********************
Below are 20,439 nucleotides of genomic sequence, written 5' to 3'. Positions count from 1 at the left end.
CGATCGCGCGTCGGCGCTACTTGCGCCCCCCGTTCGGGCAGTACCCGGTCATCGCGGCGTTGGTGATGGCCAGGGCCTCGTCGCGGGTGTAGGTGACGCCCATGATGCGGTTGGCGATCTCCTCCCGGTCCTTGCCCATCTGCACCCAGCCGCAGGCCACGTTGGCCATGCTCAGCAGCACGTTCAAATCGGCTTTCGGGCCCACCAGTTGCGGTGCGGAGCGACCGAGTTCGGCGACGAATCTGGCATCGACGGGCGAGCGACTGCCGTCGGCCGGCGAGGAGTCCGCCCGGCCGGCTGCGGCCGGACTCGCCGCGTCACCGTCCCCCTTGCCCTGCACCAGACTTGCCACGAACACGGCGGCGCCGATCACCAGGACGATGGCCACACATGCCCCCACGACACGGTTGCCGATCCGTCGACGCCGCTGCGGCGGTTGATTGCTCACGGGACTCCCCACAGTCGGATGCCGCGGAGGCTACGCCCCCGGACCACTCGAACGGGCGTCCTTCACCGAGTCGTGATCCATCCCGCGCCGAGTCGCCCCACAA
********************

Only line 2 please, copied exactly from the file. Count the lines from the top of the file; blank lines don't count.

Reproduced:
CGATCGCGCGTCGGCGCTACTTGCGCCCCCCGTTCGGGCAGTACCCGGTCATCGCGGCGTTGGTGATGGCCAGGGCCTCGTCGCGGGTGTAGGTGACGCCCATGATGCGGTTGGCGATCTCCTCCCGGTCCTTGCCCATCTGCACCCAGCCGCAGGCCACGTTGGCCATGCTCAGCAGCACGTTCAAATCGGCTTTCGGGCCCACCAGTTGCGGTGCGGAGCGACCGAGTTCGGCGACGAATCTGGCATCGACGGGCGAGCGACTGCCGTCGGCCGGCGAGGAGTCCGCCCGGCCGGCTGCGGCCGGACTCGCCGCGTCACCGTCCCCCTTGCCCTGCACCAGACTTGCCACGAACACGGCGGCGCCGATCACCAGGACGATGGCCACACATGCCCCCACGACACGGTTGCCGATCCGTCGACGCCGCTGCGGCGGTTGATTGCTCACGGGACTCCCCACAGTCGGATGCCGCGGAGGCTACGCCCCCGGACCACTCGAACGGGCGTCCTTCACCGAGTCGTGATCCATCCCGCGCCGAGTCGCCCCACAA